SDA 5. Blinds Operations: Examples

Let’s look at examples of blinds operations. The below image shows a space that has windows with daylight (upper) and view (lower) components.  The daylight and view windows are separated into different window groups since the view window has an overhang above it, while the daylight window is exposed.  This image shows, though, that the groups act independently, namely that the daylight window remains open while the view window is closed.  As a result, some direct sunlight is cast back into the room, but not an excessive amount.


Model from Clanton & Associates

Let’s look at this in more detail, in accordance to measuring grids as prescribed in LM-83.  Below is an Illuminance Grid of this same space with one point that is red, signifying that it is illuminated to more than 1,000 lux (ie it is receiving direct sunlight). This indicates at least one blind group is open. If all blind groups were closed, it would eliminate the red point. But since the sDA metric allows for up 2% of the grid to be hit by direct sun, this one point is permissible and the blinds can stay open


A rendering of the space at the same time reveals that the clerestory blinds are open.

Now let’s see how the Illuminance Grid changes over the course of a day, with and without operable blinds. The image below shows how operable blinds affect illumination levels in a space on a simulation of December 21st. Row A shows a series of renderings of a building without operable blinds. Row B shows a plan view of the Illuminance Grid in a space without operable blinds. Row C shows a series of renderings of operable blinds opening and closing according the sDA metric. Row D shows the same plan view, but this time the space has operable blinds.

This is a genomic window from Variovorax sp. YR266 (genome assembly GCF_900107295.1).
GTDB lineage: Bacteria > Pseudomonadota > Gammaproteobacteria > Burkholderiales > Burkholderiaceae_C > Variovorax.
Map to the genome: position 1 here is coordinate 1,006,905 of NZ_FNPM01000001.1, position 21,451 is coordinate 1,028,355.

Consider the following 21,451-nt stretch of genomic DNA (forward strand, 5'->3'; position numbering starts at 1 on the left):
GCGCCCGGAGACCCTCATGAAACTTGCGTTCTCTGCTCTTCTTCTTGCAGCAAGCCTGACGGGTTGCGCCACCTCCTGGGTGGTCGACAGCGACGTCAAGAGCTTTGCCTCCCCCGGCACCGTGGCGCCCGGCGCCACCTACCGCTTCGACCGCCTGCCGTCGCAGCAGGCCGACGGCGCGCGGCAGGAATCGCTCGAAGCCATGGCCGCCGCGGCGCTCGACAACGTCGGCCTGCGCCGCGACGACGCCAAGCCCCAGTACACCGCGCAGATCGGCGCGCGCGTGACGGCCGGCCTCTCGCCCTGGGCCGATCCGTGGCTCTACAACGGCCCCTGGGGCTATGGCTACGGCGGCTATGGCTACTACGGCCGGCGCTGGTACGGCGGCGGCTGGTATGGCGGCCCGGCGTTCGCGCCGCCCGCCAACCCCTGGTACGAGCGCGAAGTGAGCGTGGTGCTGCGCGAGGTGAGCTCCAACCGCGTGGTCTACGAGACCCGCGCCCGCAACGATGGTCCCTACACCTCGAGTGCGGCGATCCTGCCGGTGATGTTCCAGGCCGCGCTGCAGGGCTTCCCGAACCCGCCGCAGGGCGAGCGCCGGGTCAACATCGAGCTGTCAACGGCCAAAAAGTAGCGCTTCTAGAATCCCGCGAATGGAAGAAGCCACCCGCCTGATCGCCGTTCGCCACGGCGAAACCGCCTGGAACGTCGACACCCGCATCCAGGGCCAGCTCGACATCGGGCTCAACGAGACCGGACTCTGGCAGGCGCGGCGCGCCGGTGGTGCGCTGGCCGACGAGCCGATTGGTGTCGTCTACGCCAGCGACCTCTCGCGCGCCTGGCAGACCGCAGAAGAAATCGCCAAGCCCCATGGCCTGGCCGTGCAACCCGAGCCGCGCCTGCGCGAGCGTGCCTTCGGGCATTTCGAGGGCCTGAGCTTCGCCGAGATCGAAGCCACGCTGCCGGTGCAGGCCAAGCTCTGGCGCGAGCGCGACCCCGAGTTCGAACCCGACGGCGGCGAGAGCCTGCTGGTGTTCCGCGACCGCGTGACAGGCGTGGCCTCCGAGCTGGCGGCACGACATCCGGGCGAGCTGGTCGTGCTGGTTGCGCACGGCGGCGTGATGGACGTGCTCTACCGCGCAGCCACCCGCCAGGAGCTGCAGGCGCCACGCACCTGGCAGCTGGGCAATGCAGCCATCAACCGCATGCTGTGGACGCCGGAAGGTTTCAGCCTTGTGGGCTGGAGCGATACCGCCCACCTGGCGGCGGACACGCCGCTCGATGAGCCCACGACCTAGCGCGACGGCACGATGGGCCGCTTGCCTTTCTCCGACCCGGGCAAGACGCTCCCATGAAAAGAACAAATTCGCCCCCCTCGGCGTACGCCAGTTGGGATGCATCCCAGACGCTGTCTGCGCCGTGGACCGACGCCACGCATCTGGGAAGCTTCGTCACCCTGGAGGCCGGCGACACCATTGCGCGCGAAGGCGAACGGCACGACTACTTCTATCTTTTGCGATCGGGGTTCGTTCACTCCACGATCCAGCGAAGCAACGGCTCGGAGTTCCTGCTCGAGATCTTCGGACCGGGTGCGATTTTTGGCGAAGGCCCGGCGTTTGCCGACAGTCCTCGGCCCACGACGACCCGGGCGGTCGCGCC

Model from Clanton & Associates

An animated simulation of operable blinds in the workspace can be seen below. As the area of direct light increases to over 2% of the total space, blinds close to decrease the area and create a more visually comfortable environment.


Inside and outside views of the space are illustrated for the analysis period on March 21st.

How is exposure to direct light affected by solar angle? The position of the sun in the sky will affect how much light gets into your space. For example, let’s say it’s June 21st and your building is on the equator. The room that you are measuring light in has one window on the southern exposure. The blinds will stay open all day even if it’s sunny, because the sun will pass directly over your building from east to west and never enter the space.

Now take that same building and move it to Boulder, CO (40 degrees north). In the same climate conditions (sunny all day) the blinds will close for a significant portion of the day, because the sun will be at a lower position in the sky, meaning its rays are more horizontal and will penetrate into the space.

Next up, we will discuss how to score the sDA metric.


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